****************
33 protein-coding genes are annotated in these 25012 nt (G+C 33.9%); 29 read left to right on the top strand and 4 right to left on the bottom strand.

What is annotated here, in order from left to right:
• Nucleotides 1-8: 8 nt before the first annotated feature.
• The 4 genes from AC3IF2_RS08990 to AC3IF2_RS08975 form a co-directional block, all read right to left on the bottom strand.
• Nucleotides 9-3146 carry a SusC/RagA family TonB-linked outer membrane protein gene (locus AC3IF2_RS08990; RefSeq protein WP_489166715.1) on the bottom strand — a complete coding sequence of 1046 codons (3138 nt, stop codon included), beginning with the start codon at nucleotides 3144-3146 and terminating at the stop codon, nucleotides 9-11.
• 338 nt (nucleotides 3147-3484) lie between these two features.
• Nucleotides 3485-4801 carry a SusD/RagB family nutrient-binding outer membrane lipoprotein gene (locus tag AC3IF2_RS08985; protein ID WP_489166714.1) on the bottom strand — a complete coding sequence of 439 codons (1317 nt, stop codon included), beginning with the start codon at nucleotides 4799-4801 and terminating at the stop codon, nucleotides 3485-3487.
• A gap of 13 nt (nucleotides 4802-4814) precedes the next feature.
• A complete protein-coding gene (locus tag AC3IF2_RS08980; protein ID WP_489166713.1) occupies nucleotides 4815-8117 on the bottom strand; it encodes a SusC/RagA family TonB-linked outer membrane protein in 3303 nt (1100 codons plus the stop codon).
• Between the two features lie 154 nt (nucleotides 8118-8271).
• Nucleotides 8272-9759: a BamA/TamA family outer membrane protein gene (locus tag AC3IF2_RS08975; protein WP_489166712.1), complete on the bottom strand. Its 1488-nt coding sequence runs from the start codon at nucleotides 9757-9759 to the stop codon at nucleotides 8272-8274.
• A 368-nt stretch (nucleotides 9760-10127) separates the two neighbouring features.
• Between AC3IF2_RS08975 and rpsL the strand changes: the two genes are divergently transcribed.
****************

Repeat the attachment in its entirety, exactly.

33 protein-coding genes are annotated in these 25012 nt (G+C 33.9%); 29 read left to right on the top strand and 4 right to left on the bottom strand.

What is annotated here, in order from left to right:
• Nucleotides 1-8: 8 nt before the first annotated feature.
• The 4 genes from AC3IF2_RS08990 to AC3IF2_RS08975 form a co-directional block, all read right to left on the bottom strand.
• Nucleotides 9-3146 carry a SusC/RagA family TonB-linked outer membrane protein gene (locus AC3IF2_RS08990; RefSeq protein WP_489166715.1) on the bottom strand — a complete coding sequence of 1046 codons (3138 nt, stop codon included), beginning with the start codon at nucleotides 3144-3146 and terminating at the stop codon, nucleotides 9-11.
• 338 nt (nucleotides 3147-3484) lie between these two features.
• Nucleotides 3485-4801 carry a SusD/RagB family nutrient-binding outer membrane lipoprotein gene (locus tag AC3IF2_RS08985; protein ID WP_489166714.1) on the bottom strand — a complete coding sequence of 439 codons (1317 nt, stop codon included), beginning with the start codon at nucleotides 4799-4801 and terminating at the stop codon, nucleotides 3485-3487.
• A gap of 13 nt (nucleotides 4802-4814) precedes the next feature.
• A complete protein-coding gene (locus tag AC3IF2_RS08980; protein ID WP_489166713.1) occupies nucleotides 4815-8117 on the bottom strand; it encodes a SusC/RagA family TonB-linked outer membrane protein in 3303 nt (1100 codons plus the stop codon).
• Between the two features lie 154 nt (nucleotides 8118-8271).
• Nucleotides 8272-9759: a BamA/TamA family outer membrane protein gene (locus tag AC3IF2_RS08975; protein WP_489166712.1), complete on the bottom strand. Its 1488-nt coding sequence runs from the start codon at nucleotides 9757-9759 to the stop codon at nucleotides 8272-8274.
• A 368-nt stretch (nucleotides 9760-10127) separates the two neighbouring features.
• Between AC3IF2_RS08975 and rpsL the strand changes: the two genes are divergently transcribed.